The International 460 and the Evolution of Red Tractors

The International 460 continued the forward progress of the International Harvester Company product line.


| February 2014



International 460

The Farmall 460 featured a six-cylinder engine previously used in IH crawlers, as well as a host of new features and improvements, including the new square styling.

Photo by Mark Jenson

Red Tractors 1958-2013 (Octane Press, 2013) is an authoritative and unparalleled look at the tractors built by International Harvester Company and Case IH. Author Lee Klancher leads a research team that has collected more than 380 pages and 700 images, documenting these beloved machines built in America and abroad. In this multi-part series, Farm Collector shares the first chapter of Red Tractor, "1958-1959 The Hinsdale Connection". Continuing from The Next Generation of Red Tractors: The 40 and 60 Series, this excerpt highlights the Farmall International 460, Farmall 560, and International 660.

You can purchase this book from the Farm Collector store: Red Tractors 1958-2013.

International 460

The Farmall 460 was the smallest of the six-cylinder tractors in the new line, rated for four plows. It was available in gasoline, diesel, LP, kerosene, and distillate versions. The 460 replaced the Farmall 350, but in addition to a six-cylinder engine it had redesigned sheet metal and very different hydraulics. The diesel had a direct-start system and was built by IH, unlike the 350’s Continental direct-start diesel or other IHC start-on-gas diesels. The 460 suffered through the differential recall issues, and the diesel had a reputation for being hard to start on cold days.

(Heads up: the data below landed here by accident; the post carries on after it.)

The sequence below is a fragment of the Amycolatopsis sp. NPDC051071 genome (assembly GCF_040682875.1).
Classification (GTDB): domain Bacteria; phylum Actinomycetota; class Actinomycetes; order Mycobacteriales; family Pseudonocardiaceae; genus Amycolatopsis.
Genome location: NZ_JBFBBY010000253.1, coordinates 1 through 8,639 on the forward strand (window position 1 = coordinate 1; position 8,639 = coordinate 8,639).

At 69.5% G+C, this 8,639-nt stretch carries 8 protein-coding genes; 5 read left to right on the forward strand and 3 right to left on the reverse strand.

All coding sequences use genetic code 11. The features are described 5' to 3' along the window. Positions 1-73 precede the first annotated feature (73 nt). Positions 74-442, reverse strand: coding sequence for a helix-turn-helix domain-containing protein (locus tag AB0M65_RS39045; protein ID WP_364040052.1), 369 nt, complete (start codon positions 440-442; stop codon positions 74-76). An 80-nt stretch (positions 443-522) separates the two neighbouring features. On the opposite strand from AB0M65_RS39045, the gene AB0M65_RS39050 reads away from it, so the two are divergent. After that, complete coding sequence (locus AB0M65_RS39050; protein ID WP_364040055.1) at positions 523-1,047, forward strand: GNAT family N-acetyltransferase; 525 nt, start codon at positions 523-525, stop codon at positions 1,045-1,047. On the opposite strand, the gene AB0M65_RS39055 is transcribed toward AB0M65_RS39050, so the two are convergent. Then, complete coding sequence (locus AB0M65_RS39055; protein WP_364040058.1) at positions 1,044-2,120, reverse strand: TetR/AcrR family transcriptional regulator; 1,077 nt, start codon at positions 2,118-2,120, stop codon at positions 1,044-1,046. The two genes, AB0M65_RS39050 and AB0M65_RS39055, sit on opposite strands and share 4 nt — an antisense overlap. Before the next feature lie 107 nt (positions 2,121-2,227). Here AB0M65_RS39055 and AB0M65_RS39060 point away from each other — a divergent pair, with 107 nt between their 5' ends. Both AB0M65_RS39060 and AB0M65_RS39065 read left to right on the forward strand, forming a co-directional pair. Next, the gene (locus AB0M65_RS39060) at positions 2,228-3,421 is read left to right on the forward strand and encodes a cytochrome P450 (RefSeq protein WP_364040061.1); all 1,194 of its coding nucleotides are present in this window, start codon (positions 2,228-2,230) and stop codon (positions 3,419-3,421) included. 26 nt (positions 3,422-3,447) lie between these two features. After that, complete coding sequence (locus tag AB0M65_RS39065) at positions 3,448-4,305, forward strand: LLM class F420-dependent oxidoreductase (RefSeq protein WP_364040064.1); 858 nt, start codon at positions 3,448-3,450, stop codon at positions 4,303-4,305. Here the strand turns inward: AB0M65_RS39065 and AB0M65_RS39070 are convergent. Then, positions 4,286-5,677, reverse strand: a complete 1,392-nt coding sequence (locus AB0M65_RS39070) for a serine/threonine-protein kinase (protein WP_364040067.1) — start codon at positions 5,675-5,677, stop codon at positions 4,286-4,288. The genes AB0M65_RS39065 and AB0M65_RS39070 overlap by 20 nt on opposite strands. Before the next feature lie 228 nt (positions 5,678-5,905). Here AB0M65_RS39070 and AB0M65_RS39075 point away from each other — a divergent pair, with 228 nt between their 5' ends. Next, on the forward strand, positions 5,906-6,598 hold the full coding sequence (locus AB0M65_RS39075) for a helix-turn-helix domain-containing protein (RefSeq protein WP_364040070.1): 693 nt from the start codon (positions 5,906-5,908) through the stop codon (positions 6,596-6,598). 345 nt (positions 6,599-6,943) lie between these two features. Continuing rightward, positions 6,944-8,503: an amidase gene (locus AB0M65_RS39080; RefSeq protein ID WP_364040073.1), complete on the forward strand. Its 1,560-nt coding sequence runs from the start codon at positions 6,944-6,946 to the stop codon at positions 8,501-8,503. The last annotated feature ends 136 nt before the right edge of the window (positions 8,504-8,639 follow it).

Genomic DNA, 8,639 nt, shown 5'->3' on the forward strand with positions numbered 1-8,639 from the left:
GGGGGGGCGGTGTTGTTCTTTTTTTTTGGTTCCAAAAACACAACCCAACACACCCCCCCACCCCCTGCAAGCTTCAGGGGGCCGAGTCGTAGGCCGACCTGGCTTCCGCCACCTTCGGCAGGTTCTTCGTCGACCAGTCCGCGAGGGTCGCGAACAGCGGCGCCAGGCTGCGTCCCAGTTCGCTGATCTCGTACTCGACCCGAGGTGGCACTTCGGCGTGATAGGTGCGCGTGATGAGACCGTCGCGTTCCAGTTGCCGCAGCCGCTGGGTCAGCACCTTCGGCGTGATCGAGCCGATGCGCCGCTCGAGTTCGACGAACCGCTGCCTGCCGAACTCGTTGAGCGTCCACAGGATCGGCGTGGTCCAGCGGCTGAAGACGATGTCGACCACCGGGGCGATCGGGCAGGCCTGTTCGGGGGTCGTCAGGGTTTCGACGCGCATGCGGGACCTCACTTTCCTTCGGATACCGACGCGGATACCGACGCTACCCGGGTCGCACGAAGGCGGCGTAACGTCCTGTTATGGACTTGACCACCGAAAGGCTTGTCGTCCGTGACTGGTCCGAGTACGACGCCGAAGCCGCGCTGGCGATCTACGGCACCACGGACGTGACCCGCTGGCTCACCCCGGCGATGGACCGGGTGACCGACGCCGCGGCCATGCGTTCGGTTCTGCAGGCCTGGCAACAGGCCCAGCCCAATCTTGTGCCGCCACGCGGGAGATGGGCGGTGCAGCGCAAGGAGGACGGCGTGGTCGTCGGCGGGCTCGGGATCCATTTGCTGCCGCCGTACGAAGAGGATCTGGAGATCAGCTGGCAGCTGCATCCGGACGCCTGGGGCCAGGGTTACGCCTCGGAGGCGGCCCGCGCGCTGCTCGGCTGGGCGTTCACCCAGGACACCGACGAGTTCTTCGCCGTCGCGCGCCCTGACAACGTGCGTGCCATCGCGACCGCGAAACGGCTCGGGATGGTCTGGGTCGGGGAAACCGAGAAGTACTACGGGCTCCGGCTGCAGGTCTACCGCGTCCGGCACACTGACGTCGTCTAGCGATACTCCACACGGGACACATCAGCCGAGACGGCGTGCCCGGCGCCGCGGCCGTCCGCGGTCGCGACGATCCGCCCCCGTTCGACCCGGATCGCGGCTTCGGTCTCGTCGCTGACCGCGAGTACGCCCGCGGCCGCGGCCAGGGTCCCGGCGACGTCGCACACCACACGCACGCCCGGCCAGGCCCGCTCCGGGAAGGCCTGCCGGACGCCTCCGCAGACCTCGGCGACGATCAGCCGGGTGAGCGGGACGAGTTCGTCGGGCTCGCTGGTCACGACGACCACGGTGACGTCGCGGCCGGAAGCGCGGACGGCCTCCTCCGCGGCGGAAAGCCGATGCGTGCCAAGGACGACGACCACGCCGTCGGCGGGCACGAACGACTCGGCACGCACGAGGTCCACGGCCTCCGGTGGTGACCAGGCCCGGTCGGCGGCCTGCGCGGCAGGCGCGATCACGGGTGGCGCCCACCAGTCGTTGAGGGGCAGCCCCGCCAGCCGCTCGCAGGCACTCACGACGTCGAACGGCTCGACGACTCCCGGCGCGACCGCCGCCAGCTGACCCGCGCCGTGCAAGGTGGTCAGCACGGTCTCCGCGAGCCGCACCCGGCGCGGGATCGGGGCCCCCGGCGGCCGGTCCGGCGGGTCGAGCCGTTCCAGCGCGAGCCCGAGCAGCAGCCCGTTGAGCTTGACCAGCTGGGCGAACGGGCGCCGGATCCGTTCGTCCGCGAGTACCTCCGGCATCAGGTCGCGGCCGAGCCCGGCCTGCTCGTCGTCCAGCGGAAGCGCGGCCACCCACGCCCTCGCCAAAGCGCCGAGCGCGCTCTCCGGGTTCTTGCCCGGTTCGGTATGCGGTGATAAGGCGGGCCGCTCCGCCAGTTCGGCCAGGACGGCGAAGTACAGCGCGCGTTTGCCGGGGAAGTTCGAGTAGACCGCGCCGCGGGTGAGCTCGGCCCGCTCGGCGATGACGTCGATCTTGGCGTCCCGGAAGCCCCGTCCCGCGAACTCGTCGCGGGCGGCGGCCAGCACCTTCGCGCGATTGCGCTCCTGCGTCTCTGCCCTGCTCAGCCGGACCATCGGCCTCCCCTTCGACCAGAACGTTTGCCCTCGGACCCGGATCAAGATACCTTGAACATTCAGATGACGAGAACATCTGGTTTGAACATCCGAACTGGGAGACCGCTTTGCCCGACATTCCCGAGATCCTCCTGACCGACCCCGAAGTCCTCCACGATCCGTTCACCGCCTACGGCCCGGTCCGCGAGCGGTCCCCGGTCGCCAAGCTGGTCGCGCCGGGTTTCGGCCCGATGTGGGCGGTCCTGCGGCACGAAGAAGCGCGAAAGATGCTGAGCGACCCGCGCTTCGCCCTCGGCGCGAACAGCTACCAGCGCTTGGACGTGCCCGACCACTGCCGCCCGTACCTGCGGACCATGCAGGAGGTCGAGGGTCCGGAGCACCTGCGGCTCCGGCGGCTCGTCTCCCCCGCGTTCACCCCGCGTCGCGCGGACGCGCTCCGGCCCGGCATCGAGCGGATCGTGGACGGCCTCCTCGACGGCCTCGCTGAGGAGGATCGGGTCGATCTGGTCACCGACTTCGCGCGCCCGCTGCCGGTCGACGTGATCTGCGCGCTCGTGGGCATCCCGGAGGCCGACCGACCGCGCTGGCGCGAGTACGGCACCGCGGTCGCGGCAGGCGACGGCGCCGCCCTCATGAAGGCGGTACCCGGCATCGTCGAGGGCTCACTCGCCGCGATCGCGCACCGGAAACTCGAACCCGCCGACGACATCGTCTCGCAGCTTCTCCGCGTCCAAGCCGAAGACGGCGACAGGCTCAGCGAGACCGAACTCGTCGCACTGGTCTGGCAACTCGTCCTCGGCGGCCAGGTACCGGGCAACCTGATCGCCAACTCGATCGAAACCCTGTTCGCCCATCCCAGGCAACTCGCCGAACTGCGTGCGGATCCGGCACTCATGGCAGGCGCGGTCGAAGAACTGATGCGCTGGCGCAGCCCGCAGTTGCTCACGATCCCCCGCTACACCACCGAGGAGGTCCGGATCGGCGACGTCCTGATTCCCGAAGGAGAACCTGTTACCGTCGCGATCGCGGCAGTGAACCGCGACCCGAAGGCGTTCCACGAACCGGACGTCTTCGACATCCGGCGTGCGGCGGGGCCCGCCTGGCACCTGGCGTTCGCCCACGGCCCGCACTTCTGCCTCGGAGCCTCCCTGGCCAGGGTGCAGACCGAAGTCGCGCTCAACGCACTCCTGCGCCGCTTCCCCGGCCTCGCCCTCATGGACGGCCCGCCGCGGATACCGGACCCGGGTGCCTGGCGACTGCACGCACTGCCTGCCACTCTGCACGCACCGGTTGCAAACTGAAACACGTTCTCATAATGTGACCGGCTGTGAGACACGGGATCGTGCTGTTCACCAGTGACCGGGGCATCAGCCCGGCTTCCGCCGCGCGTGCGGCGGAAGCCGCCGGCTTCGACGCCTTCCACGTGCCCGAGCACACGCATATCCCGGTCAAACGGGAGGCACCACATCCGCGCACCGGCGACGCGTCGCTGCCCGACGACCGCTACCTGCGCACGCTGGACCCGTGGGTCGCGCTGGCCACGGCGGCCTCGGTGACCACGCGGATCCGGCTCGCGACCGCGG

The 460 Cotton Harvester was equipped with the gear drive higher drop housing (as opposed to the High Clear’s chain drive) and was usually shipped with the platform to allow reverse operation. The tractor was also equipped with a high single front wheel for cotton-picker operation, although usually another front-axle operation was available for normal use when not in the cotton field. IH offered factory-built cotton-harvester tractors as well as conversion packages.

The Farmall 460 was also available in a High Clear version for sugarcane and other specialty growers, and for use by other manufacturers as a platform for other machinery. The 460 showed up in a lot of bean pickers and blacktop pavers. The 460 High Clear had chain-driven final drives and a high-arch front axle.

The International 460 Utility replaced the 350 Utility, sharing the same six-cylinder engine and powertrain as the Farmall 460. The tractor’s layout made it the base of several optional models, proved popular as a loader tractor, and paved the way for more popular higher-power utility models. The Utility was available with a diesel or carbureted engine, the latter available in gasoline, LP, kerosene, and distillate versions. IH advertised that the International 460 weighed 1,000 pounds more than its competition, which obviated the need for additional weights and gave it better traction performance.